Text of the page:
The Big Kerplop!: The Original Adventure of the Mad Scientists' Club

The Big Kerplop!: The Original Adventure of the Mad Scientists' Club

4.3 3
by Bertrand R. Brinley
     
 

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The whine of jet engines thunders from above as the giant Air Force bomber makes its approach to Westport Field. Suddenly, the citizens of Mammoth Falls are startled to see the bomb bay doors open and an object drop down, down, directly into Strawberry lake. Splash!

And what is that object? Why a bomb, what else? Not just a common, ordinary, conventional bomb

Overview

The whine of jet engines thunders from above as the giant Air Force bomber makes its approach to Westport Field. Suddenly, the citizens of Mammoth Falls are startled to see the bomb bay doors open and an object drop down, down, directly into Strawberry lake. Splash!

And what is that object? Why a bomb, what else? Not just a common, ordinary, conventional bomb, but an atomic bomb! That's just the beginning of the latest (actually the first) madcap adventure - book-length this time - of that outrageous, notorious threat to municipal sanity known as The Mad Scientists' Club. As you know, with these boys anything can happen, and it does!

Editorial Reviews

Homer Hickam
May there always be Mad Scientists among us!

Product Details

ISBN-13:
9781930900493
Publisher:
Purple House Press
Publication date:
06/28/2010
Series:
Mad Scientist Club Series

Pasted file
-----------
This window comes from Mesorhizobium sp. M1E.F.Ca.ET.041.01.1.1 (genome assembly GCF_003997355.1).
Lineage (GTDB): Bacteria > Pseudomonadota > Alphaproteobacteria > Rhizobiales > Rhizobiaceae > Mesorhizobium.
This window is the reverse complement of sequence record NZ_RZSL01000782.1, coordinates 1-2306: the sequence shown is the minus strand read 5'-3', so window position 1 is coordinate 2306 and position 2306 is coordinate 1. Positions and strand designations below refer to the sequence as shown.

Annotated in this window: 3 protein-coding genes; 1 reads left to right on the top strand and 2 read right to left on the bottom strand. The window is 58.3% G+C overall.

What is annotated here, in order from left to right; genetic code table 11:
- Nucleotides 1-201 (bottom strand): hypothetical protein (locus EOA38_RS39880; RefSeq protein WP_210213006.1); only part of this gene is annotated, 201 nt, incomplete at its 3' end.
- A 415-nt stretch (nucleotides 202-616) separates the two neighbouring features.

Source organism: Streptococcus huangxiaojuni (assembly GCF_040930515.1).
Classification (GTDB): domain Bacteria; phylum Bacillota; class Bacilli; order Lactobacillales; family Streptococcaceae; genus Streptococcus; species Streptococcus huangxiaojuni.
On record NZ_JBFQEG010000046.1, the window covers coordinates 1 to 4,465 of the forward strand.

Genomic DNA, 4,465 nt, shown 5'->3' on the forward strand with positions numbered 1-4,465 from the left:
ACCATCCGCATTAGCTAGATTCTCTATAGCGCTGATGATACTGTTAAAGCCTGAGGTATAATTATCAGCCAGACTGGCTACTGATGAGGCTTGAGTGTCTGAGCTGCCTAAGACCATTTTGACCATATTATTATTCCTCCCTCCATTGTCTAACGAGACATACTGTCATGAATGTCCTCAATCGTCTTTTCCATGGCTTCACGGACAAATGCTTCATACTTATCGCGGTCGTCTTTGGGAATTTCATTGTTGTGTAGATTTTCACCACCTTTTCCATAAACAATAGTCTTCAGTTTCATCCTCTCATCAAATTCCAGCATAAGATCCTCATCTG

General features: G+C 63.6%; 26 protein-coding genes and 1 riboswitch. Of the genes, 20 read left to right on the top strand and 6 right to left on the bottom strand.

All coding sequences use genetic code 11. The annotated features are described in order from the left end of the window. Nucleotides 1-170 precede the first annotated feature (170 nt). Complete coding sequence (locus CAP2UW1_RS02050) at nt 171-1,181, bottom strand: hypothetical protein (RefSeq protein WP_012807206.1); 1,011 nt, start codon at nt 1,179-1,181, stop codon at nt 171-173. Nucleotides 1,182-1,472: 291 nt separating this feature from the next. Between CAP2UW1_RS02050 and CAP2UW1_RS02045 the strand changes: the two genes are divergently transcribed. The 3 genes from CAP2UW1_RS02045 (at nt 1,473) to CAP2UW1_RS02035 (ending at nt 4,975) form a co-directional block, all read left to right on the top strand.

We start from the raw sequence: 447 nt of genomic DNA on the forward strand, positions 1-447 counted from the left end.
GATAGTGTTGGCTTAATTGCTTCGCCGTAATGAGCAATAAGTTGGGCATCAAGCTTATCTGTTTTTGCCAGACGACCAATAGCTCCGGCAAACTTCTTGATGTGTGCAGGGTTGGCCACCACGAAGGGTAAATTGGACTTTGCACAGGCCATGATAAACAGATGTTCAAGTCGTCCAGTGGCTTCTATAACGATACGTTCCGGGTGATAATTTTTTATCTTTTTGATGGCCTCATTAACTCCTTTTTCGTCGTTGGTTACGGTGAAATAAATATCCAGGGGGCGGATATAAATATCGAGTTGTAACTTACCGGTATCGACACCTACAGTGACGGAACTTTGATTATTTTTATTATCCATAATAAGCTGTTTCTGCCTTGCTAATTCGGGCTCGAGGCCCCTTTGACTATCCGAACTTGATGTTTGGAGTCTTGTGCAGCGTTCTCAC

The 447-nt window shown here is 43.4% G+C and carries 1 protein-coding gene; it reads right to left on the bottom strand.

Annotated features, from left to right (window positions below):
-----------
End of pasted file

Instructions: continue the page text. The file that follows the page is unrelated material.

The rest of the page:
Edition description:
Reprint
Pages:
263
Sales rank:
669,128
Product dimensions:
5.80(w) x 8.60(h) x 1.10(d)
Age Range:
8 - 12 Years

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The Big Kerplop!: The Original Adventure of the Mad Scientists' Club 4 out of 5 based on 0 ratings. 2 reviews.
Anonymous More than 1 year ago
I am posting again so it gets five stars
Jefferson_Thomas More than 1 year ago
Not as good as the original (none of the three sequels is), but still worth reading. This book is a "pre-quel," so I think Brinley could have fleshed out the characters a bit more, while still making them consistent with their introductory selves from the first book. Instead, he took most of them in different directions, which I found annoying. Maybe it's just the difference between my 10-year-old self, when I first devoured the original, and my fifty-something self, but this book just didn't seem to have quite as much magic as the original. Even so, it's worth reading, and I give it a thumbs-up.